I was brought up in the heart of the Torridon mountains in the North West Highlands of Scotland so mountaineering was part of my up bringing. My favourite mountain has to be Beinn Eighe. It is the first one my father took me up but also the one I lived beneath for many years. It is such a special mountain to me in so many ways with lots of different ways to challenge its great mass.
You can start your ascent from the east end at Kinlochewe and take in the pinnacles, known as the Black Carls. They make an interesting scramble in both winter and summer conditions. You can then traverse west along the ridge taking in the first Munro, Spidean Corrie Nan Clach. This is a really nice part of the ridge with amazing views all round.
Once you leave the trig point, you traverse along the ridge to the second Munro and the highest point of Beinn Eighe, Ruadh Stac Mhor. The views are amazing but the best is below, in the Corrie. To me this is one of the best views on Earth. Seeing it from the summit is great but the best way to see it is from the west end of Corrie Mhic Fhearachair. The triple buttresses rise from the loch to 1,000ft and it is like a cathedral. Truly magical.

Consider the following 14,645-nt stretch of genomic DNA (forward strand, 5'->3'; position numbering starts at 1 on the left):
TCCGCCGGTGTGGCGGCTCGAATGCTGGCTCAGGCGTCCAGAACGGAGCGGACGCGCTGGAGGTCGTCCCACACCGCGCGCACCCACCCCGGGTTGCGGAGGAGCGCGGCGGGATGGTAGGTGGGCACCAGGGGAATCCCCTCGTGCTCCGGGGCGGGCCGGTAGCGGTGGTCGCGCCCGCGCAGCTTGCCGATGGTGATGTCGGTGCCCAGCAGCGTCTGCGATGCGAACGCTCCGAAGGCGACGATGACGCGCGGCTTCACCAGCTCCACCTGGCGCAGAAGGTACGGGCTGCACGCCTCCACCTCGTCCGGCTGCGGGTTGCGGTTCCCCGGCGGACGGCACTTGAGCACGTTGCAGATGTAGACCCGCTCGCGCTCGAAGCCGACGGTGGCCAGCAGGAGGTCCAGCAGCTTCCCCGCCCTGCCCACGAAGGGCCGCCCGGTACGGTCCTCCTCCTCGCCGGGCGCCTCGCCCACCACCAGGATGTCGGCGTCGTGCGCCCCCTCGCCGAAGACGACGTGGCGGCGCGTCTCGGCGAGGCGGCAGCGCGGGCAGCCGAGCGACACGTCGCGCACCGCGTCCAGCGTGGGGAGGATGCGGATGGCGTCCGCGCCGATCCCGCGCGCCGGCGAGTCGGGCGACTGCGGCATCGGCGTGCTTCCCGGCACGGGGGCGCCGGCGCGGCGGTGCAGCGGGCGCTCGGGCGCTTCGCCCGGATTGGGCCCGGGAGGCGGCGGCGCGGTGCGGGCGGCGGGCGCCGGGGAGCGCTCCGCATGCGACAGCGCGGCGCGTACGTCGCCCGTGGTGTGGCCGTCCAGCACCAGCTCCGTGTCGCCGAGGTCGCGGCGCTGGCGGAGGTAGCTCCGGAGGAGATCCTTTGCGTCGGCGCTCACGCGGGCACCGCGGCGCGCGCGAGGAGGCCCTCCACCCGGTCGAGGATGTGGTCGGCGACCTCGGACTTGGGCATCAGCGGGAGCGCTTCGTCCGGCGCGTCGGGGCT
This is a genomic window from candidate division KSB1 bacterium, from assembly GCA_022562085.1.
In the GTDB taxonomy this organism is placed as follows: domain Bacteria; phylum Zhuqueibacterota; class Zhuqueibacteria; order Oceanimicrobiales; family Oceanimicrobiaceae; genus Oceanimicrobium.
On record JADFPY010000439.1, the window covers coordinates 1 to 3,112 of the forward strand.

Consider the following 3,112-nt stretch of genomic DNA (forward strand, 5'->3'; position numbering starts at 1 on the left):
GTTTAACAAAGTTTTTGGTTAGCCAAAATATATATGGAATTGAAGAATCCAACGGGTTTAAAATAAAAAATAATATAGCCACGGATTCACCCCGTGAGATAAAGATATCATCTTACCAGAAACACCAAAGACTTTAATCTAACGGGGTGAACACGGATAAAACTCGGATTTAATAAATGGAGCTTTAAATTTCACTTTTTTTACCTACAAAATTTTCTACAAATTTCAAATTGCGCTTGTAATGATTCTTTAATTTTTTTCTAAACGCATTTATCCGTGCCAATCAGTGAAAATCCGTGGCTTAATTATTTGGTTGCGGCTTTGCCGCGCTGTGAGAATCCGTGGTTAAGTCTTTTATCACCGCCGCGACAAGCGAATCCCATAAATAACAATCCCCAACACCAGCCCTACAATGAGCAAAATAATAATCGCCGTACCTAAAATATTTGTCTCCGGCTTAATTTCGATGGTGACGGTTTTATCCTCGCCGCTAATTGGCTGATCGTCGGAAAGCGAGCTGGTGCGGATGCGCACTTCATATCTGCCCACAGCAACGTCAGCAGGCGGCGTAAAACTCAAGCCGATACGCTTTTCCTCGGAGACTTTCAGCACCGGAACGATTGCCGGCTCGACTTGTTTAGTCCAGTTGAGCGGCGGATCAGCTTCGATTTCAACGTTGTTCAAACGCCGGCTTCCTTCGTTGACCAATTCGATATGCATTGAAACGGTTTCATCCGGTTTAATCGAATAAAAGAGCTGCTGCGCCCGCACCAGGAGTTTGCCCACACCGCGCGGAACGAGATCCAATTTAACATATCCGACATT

The Corrie has an interesting history and from just beneath the buttress you can see the remains of a Lancaster bomber which crashed in the early hours of 14th March 1951. Sadly all eight military air crew lost their lives but this signalled a new beginning for the RAF Mountain Rescue team and also the start of the Torridon Mountain Rescue team – which I joined when I was 16 – and which have worked closely together since that fateful night.
Beinn Eighe will always be a special mountain to me. I am privileged enough to climb it for pleasure, to work on it as a mountain guide and also to rescue on it. The views from the top are incredible, but the most amazing part has to be the Corrie with it’s eerie atmosphere, stunning scenery and the history it holds.